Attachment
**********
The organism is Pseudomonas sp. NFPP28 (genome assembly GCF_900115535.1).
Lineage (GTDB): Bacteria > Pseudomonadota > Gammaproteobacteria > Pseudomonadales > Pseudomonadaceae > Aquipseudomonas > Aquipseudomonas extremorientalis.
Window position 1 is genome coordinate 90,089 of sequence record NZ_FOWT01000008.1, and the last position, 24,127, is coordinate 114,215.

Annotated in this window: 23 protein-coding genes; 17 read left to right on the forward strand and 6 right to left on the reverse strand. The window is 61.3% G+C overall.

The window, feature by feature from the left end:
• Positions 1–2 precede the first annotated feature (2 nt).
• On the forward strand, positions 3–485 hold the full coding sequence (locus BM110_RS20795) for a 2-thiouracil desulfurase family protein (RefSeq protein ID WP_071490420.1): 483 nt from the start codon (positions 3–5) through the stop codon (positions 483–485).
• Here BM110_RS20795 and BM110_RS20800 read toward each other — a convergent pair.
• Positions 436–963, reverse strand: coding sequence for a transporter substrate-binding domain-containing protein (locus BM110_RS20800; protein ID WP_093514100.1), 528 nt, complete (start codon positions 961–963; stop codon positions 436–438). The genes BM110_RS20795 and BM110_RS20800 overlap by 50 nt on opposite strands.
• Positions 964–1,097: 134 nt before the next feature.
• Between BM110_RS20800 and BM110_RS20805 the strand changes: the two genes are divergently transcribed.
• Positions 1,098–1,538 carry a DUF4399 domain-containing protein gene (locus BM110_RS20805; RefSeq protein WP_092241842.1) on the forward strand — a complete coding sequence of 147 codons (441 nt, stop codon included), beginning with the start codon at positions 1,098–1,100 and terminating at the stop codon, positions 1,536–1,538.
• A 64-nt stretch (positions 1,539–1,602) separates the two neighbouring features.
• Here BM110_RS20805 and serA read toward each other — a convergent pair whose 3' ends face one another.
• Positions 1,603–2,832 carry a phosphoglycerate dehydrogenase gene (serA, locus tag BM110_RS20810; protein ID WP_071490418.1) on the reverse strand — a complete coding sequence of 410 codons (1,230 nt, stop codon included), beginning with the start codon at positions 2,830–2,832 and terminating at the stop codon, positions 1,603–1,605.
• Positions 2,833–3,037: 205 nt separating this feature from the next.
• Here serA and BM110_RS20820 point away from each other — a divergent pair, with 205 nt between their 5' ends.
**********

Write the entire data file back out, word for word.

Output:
The organism is Pseudomonas sp. NFPP28 (genome assembly GCF_900115535.1).
Lineage (GTDB): Bacteria > Pseudomonadota > Gammaproteobacteria > Pseudomonadales > Pseudomonadaceae > Aquipseudomonas > Aquipseudomonas extremorientalis.
Window position 1 is genome coordinate 90,089 of sequence record NZ_FOWT01000008.1, and the last position, 24,127, is coordinate 114,215.

Annotated in this window: 23 protein-coding genes; 17 read left to right on the forward strand and 6 right to left on the reverse strand. The window is 61.3% G+C overall.

The window, feature by feature from the left end:
• Positions 1–2 precede the first annotated feature (2 nt).
• On the forward strand, positions 3–485 hold the full coding sequence (locus BM110_RS20795) for a 2-thiouracil desulfurase family protein (RefSeq protein ID WP_071490420.1): 483 nt from the start codon (positions 3–5) through the stop codon (positions 483–485).
• Here BM110_RS20795 and BM110_RS20800 read toward each other — a convergent pair.
• Positions 436–963, reverse strand: coding sequence for a transporter substrate-binding domain-containing protein (locus BM110_RS20800; protein ID WP_093514100.1), 528 nt, complete (start codon positions 961–963; stop codon positions 436–438). The genes BM110_RS20795 and BM110_RS20800 overlap by 50 nt on opposite strands.
• Positions 964–1,097: 134 nt before the next feature.
• Between BM110_RS20800 and BM110_RS20805 the strand changes: the two genes are divergently transcribed.
• Positions 1,098–1,538 carry a DUF4399 domain-containing protein gene (locus BM110_RS20805; RefSeq protein WP_092241842.1) on the forward strand — a complete coding sequence of 147 codons (441 nt, stop codon included), beginning with the start codon at positions 1,098–1,100 and terminating at the stop codon, positions 1,536–1,538.
• A 64-nt stretch (positions 1,539–1,602) separates the two neighbouring features.
• Here BM110_RS20805 and serA read toward each other — a convergent pair whose 3' ends face one another.
• Positions 1,603–2,832 carry a phosphoglycerate dehydrogenase gene (serA, locus tag BM110_RS20810; protein ID WP_071490418.1) on the reverse strand — a complete coding sequence of 410 codons (1,230 nt, stop codon included), beginning with the start codon at positions 2,830–2,832 and terminating at the stop codon, positions 1,603–1,605.
• Positions 2,833–3,037: 205 nt separating this feature from the next.
• Here serA and BM110_RS20820 point away from each other — a divergent pair, with 205 nt between their 5' ends.